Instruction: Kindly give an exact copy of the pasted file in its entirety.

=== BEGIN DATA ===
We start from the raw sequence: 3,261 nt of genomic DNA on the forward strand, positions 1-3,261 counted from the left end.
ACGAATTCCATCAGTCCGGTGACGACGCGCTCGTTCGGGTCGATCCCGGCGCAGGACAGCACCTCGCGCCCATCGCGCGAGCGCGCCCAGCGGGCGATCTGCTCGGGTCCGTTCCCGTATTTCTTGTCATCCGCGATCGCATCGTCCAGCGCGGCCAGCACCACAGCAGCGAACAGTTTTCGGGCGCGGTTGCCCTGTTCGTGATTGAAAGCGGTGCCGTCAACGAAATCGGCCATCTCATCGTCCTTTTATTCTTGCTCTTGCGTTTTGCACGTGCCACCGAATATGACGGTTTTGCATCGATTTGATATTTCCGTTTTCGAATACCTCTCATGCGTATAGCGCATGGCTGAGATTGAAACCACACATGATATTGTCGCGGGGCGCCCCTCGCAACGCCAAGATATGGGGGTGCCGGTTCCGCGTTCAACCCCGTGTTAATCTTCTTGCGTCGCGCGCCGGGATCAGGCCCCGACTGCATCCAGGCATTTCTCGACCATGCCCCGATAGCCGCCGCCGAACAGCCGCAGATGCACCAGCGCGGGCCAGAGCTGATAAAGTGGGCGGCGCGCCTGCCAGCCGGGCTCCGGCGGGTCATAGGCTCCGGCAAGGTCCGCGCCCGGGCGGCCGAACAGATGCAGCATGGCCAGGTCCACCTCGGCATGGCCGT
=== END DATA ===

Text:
We start from the raw sequence: 3,261 nt of genomic DNA on the forward strand, positions 1-3,261 counted from the left end.
ACGAATTCCATCAGTCCGGTGACGACGCGCTCGTTCGGGTCGATCCCGGCGCAGGACAGCACCTCGCGCCCATCGCGCGAGCGCGCCCAGCGGGCGATCTGCTCGGGTCCGTTCCCGTATTTCTTGTCATCCGCGATCGCATCGTCCAGCGCGGCCAGCACCACAGCAGCGAACAGTTTTCGGGCGCGGTTGCCCTGTTCGTGATTGAAAGCGGTGCCGTCAACGAAATCGGCCATCTCATCGTCCTTTTATTCTTGCTCTTGCGTTTTGCACGTGCCACCGAATATGACGGTTTTGCATCGATTTGATATTTCCGTTTTCGAATACCTCTCATGCGTATAGCGCATGGCTGAGATTGAAACCACACATGATATTGTCGCGGGGCGCCCCTCGCAACGCCAAGATATGGGGGTGCCGGTTCCGCGTTCAACCCCGTGTTAATCTTCTTGCGTCGCGCGCCGGGATCAGGCCCCGACTGCATCCAGGCATTTCTCGACCATGCCCCGATAGCCGCCGCCGAACAGCCGCAGATGCACCAGCGCGGGCCAGAGCTGATAAAGTGGGCGGCGCGCCTGCCAGCCGGGCTCCGGCGGGTCATAGGCTCCGGCAAGGTCCGCGCCCGGGCGGCCGAACAGATGCAGCATGGCCAGGTCCACCTCGGCATGGCCGT